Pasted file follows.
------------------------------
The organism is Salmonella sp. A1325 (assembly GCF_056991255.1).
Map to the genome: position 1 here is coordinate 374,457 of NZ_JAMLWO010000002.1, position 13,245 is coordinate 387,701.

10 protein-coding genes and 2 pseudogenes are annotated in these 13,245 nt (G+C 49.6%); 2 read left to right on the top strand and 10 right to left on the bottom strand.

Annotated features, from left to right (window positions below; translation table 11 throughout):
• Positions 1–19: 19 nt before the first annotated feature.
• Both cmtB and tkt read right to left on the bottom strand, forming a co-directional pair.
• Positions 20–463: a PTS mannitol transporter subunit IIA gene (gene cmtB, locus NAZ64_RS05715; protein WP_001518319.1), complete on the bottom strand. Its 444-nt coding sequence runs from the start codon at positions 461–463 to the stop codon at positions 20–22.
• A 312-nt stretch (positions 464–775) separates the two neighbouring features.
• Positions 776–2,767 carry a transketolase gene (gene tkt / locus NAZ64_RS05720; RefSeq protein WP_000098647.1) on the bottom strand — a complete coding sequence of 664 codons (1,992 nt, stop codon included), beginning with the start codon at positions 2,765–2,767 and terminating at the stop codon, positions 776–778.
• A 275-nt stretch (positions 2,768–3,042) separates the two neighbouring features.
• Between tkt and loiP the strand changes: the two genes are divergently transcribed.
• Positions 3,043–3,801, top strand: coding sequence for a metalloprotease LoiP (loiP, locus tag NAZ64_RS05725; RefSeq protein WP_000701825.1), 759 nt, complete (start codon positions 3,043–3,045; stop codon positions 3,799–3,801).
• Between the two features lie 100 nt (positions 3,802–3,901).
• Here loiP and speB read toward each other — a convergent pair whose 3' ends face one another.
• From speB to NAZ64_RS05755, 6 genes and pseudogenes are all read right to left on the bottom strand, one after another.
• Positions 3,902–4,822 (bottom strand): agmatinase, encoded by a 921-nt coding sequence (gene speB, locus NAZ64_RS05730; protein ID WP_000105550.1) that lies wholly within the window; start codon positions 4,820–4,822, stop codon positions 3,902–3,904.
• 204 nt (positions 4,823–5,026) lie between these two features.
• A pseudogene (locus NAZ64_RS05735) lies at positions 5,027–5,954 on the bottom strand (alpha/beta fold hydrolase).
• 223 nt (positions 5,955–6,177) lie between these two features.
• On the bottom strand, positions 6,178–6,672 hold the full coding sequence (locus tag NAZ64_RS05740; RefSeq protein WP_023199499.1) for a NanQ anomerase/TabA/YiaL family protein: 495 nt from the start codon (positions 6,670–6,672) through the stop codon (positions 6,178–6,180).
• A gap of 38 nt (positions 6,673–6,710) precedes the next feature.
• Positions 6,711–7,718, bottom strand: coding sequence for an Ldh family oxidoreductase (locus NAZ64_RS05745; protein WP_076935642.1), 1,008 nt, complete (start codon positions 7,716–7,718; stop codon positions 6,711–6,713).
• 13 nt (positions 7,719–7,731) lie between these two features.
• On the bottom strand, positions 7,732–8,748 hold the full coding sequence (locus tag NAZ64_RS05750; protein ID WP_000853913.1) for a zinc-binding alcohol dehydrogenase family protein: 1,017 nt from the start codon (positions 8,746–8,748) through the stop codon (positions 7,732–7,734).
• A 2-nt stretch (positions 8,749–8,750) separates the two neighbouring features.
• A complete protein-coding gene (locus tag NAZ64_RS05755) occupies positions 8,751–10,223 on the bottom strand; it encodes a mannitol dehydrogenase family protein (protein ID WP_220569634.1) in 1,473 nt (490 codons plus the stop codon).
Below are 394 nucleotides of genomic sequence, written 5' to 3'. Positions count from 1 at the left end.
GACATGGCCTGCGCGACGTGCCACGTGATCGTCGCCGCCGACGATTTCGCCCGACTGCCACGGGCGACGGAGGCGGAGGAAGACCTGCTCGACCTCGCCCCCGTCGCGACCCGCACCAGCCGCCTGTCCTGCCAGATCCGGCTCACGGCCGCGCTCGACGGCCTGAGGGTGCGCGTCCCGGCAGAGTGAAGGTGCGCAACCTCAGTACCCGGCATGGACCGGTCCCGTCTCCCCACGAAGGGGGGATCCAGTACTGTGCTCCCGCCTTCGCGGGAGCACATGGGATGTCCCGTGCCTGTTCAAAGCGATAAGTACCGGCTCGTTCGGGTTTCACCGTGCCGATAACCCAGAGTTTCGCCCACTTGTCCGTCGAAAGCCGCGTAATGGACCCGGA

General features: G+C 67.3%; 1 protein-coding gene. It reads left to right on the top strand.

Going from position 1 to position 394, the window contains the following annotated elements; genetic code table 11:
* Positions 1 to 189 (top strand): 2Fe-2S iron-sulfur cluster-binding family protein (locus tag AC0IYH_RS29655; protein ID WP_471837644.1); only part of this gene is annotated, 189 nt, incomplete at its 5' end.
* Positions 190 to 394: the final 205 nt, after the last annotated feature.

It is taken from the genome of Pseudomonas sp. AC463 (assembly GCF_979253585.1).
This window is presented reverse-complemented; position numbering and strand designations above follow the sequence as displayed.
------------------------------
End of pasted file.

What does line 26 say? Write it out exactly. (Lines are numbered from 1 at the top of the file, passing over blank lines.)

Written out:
• A complete protein-coding gene (locus tag NAZ64_RS05755) occupies positions 8,751–10,223 on the bottom strand; it encodes a mannitol dehydrogenase family protein (protein ID WP_220569634.1) in 1,473 nt (490 codons plus the stop codon).